B05 Research Group

B05-1 Motor learning of modularity in musculoskeletal models toward the emergence of muscle synergy

Research Outline

B05-1 Principal Investigator
Mitsuhiro HAYASHIBE

It is known that motor synergy is employed in human motor control, but the mechanism by which the central nervous system generates it in computational terms has yet to be mathematically modeled. This proposal aims to provide a solution to this problem. In our previous proposal, we realized synergy in the joint control space and quantitatively clarified the correlation between the degree of synergy and energy fficiency by using deep reinforcement learning. In the current proposal, we will go one step further and computationally elucidate the role of motor synergy in human muscle activity patterns by clarifying the mechanism of motor synergy in the muscle control space. Moreover, by quantitatively demonstrating that the adoption of modularity itself is meaningful for the execution of the motor learning process, we expect to elucidate the role of motor synergy itself in the hyper-adaptability process.

Members

Principal Investigator Mitsuhiro HAYASHIBE Professor, Tohoku University
Co-investigators Kyo KUTSUZAWA Assistant Professor, Tohoku University
Akito FUKUNISHI Master Student, Tohoku University
Ahmed HANNAN Ph.D Student, Tohoku University
Li GUANDA Ph.D Student, Tohoku University
Taku SUGIYAMA Master Student, Tohoku University

B05-2 A neural network model for hyper-adaptability of bipedal locomotion

Research Outline

B05-2 Principal Investigator
Naomichi OGIHARA

It is generally accepted that the human musculoskeletal system is evolved in such a way that it facilitates generation of robust, energetically efficient bipedal locomotion. The fact that the human musculoskeletal system is morphologically adapted to bipedal locomotion possibly indicates that the human nervous system inherently possesses an ability to adaptively make use of such mutational alteration of body morphology to facilitate control as well as to reduce energetic cost of bipedal locomotion by hyper-adaptive reorganization of the locomotory nervous system. In this study, we attempt to elucidate such hyper-adaptive mechanism of human bipedal locomotion based on a neuro-musculoskeletal forward dynamic simulation.

Members

Principal Investigator Naomichi OGIHARA Professor, The University of Tokyo

B05-3 Hyper-adaptation of bodily and neural sensorimotor information structures in early developmental stage

Research Outline

B05-3 Principal Investigator
Hoshinori KANAZAWA

In the early developmental stage, human infants who have suffered physical disability or neurological injury often exhibit functional recovery and functional compensations that would be unexpected in adults. By modeling developmental changes and learning rules with a focus on sensorimotor information structures based on the musculoskeletal body, we attempt to establish a theory of early development-specific functional recovery and functional compensations.

Members

Principal Investigator Hoshinori KANAZAWA Research Assistant Professor, The University of Tokyo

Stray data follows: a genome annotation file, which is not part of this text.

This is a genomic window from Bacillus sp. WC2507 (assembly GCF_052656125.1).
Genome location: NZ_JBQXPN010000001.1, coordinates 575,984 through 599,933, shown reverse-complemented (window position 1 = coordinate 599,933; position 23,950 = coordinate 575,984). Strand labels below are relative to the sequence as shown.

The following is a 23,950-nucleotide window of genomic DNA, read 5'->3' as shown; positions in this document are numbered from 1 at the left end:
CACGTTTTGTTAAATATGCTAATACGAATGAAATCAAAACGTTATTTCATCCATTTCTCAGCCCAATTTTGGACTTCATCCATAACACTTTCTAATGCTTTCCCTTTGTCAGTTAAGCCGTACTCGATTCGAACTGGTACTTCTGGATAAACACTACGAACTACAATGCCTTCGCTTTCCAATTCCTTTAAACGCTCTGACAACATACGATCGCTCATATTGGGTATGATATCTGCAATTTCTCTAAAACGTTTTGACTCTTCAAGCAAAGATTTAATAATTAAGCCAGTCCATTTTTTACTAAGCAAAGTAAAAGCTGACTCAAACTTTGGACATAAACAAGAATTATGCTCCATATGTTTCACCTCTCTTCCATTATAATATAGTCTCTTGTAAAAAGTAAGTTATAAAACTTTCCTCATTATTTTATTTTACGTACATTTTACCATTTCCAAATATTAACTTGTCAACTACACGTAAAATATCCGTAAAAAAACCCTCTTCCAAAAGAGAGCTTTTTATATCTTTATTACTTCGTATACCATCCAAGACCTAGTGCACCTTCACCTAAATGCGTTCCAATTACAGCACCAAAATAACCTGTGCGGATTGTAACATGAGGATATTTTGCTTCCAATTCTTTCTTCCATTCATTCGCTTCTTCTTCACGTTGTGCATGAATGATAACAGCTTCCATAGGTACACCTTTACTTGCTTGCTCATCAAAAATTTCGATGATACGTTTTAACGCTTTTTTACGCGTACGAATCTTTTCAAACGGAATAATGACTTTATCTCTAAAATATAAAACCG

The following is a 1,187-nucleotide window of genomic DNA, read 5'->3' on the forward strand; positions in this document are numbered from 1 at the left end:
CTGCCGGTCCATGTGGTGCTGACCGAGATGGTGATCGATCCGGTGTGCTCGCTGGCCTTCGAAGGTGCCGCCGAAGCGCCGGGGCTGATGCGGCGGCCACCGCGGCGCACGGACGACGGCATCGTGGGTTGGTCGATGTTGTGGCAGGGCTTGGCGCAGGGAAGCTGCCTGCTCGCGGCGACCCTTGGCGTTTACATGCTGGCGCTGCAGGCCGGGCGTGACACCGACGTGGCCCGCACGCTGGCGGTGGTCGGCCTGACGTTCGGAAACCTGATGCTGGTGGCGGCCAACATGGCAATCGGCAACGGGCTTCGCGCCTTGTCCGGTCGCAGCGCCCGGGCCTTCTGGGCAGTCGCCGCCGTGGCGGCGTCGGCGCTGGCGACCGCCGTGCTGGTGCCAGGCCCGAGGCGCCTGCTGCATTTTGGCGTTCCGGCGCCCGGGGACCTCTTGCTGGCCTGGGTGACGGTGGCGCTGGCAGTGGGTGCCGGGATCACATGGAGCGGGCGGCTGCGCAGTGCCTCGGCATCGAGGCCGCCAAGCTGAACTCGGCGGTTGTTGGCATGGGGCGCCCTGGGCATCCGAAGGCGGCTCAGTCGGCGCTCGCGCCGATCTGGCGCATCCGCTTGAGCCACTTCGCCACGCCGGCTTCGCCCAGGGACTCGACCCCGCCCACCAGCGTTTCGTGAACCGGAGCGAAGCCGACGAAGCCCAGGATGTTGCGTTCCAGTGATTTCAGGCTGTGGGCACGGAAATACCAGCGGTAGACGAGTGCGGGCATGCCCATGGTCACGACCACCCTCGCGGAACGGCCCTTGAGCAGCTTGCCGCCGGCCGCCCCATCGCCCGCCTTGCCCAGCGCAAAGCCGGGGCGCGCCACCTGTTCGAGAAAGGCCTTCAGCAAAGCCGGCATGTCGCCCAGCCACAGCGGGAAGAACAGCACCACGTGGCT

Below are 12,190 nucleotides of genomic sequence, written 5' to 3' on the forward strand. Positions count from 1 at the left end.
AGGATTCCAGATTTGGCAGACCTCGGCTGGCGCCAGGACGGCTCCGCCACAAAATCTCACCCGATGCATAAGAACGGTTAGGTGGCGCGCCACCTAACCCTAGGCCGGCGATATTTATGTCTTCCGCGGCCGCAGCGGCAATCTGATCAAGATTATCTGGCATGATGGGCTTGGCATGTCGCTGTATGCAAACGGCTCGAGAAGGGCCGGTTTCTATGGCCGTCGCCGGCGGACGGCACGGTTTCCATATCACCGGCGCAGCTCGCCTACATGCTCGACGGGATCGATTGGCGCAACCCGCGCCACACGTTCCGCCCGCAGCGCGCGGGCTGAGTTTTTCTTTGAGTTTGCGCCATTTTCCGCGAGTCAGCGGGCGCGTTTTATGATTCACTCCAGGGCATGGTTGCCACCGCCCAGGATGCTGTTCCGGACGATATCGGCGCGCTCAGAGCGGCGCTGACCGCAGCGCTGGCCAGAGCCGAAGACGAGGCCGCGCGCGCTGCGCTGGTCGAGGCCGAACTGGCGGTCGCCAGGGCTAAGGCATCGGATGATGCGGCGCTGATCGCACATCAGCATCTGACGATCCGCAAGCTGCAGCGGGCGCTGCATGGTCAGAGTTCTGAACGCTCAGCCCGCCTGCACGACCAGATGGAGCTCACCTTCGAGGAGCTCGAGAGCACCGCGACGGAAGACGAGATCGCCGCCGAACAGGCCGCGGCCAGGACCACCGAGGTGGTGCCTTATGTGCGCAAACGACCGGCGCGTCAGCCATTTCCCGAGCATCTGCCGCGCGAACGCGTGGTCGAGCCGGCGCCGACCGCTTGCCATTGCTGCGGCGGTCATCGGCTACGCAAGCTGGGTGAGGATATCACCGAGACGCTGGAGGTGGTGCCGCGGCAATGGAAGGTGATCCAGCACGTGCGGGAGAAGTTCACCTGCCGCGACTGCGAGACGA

Co-investigators Yasuo KUNIYOSHI Professor, The University of Tokyo
Dongmin KIM Graduate Student, The University of Tokyo
Masahiko KAWAI Project Associate Professor, Kyoto University
Yohei NOMOTO Graduate Student, The University of Tokyo
Akito YOSHIDA Graduate Student, The University of Tokyo

B05-4 Low-dimensional functional connectivity across bilateral motor-related areas for hyper-adaptability

Research Outline

B05-4 Principal Investigator
Isao NAMBU

A typical example of hyper-adaptability is recovery of motor functions in the bilateral motor-related areas. However, how much the areas in two hemisphere are redundant how to use them for recovery are unknown especially in terms of connectivity between areas. In this study, we hypothesize that the redundancy in the bilateral motor-related areas are represented in the low-dimensional spaces of the functional connectivity and examine this hypothesis using human brain imaging including electroencephalogram.

Members

Principal Investigator Isao NAMBU Associate Professor, Nagaoka University of Technology
Co-investigators Yasuhiro WADA Professor, Nagaoka University of Technology
Hiroshi YOKOYAMA Project Assistant Professor, National Institute for Physiological Sciences

B05-5 Application of motor learning model for partial relationship reuse to reconstruction of muscle synergy

Research Outline

B05-5 Principal Investigator
Yuichi KOBAYASHI

When partial dysfunction occurs in the human body or brain, it is possible to adaptively recover function by reusing previously acquired neural circuits. We propose a motor learning model that describes such an adaptive process. While our previous motor learning model that estimates the transformation of partial dependencies of motor systems is based on the feedback control mechanisms, this study also focuses on the process of acquiring the feedforward control. In addition to estimating the transformation of coefficient information in feedback control, by considering the transformation of feedforward terms, we aim to explain the process of reusing already acquired motor control information such as muscle synergy.

Members

Principal Investigator Yuichi KOBAYASHI Associate Professor, Shizuoka University
Co-investigators >Sota NAKAMURA Graduate student, Grauate school of Science and Technology, Shizuoka University
Taisei MATSUURA Graduate student, Grauate school of Science and Technology, Shizuoka University
Haruki MAMIYA Undergraduate Student, Grauate school of Science and Technology, Shizuoka University

B05-6 Hierarchical understanding of adaptation to a new relationship between the eye and the body.

Research Outline

B05-6 Principal Investigator
Michiteru KITAZAKI